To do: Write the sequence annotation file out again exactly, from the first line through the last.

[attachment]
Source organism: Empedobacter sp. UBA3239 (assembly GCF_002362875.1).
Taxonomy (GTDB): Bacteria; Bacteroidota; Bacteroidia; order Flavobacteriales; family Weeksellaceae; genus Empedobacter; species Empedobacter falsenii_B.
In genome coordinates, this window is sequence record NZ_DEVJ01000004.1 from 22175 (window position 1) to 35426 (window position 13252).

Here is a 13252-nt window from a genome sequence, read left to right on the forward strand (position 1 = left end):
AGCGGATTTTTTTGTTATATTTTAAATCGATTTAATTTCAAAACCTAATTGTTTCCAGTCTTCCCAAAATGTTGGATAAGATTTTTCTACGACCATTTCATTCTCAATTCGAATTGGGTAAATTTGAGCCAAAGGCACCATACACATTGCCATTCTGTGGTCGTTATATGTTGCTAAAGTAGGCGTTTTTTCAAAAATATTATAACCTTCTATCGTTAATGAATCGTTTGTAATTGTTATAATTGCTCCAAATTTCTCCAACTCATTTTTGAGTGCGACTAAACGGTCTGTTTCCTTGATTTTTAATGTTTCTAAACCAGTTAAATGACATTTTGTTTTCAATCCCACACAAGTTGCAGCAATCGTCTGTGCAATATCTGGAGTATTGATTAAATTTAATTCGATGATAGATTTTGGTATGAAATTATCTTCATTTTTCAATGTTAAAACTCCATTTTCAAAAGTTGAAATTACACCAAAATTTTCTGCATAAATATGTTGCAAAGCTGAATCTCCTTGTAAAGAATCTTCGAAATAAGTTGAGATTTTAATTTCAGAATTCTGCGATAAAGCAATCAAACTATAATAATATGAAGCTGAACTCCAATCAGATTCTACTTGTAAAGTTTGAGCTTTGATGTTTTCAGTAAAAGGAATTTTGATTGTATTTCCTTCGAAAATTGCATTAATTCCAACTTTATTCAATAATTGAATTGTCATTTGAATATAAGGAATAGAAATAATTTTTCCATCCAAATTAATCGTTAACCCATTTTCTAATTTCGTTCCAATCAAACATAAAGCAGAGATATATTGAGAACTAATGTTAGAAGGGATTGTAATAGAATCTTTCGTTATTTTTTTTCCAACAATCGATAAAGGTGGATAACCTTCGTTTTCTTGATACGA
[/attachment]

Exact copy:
Source organism: Empedobacter sp. UBA3239 (assembly GCF_002362875.1).
Taxonomy (GTDB): Bacteria; Bacteroidota; Bacteroidia; order Flavobacteriales; family Weeksellaceae; genus Empedobacter; species Empedobacter falsenii_B.
In genome coordinates, this window is sequence record NZ_DEVJ01000004.1 from 22175 (window position 1) to 35426 (window position 13252).

Here is a 13252-nt window from a genome sequence, read left to right on the forward strand (position 1 = left end):
AGCGGATTTTTTTGTTATATTTTAAATCGATTTAATTTCAAAACCTAATTGTTTCCAGTCTTCCCAAAATGTTGGATAAGATTTTTCTACGACCATTTCATTCTCAATTCGAATTGGGTAAATTTGAGCCAAAGGCACCATACACATTGCCATTCTGTGGTCGTTATATGTTGCTAAAGTAGGCGTTTTTTCAAAAATATTATAACCTTCTATCGTTAATGAATCGTTTGTAATTGTTATAATTGCTCCAAATTTCTCCAACTCATTTTTGAGTGCGACTAAACGGTCTGTTTCCTTGATTTTTAATGTTTCTAAACCAGTTAAATGACATTTTGTTTTCAATCCCACACAAGTTGCAGCAATCGTCTGTGCAATATCTGGAGTATTGATTAAATTTAATTCGATGATAGATTTTGGTATGAAATTATCTTCATTTTTCAATGTTAAAACTCCATTTTCAAAAGTTGAAATTACACCAAAATTTTCTGCATAAATATGTTGCAAAGCTGAATCTCCTTGTAAAGAATCTTCGAAATAAGTTGAGATTTTAATTTCAGAATTCTGCGATAAAGCAATCAAACTATAATAATATGAAGCTGAACTCCAATCAGATTCTACTTGTAAAGTTTGAGCTTTGATGTTTTCAGTAAAAGGAATTTTGATTGTATTTCCTTCGAAAATTGCATTAATTCCAACTTTATTCAATAATTGAATTGTCATTTGAATATAAGGAATAGAAATAATTTTTCCATCCAAATTAATCGTTAACCCATTTTCTAATTTCGTTCCAATCAAACATAAAGCAGAGATATATTGAGAACTAATGTTAGAAGGGATTGTAATAGAATCTTTCGTTATTTTTTTTCCAACAATCGATAAAGGTGGATAACCTTCGTTTTCTTGATACGA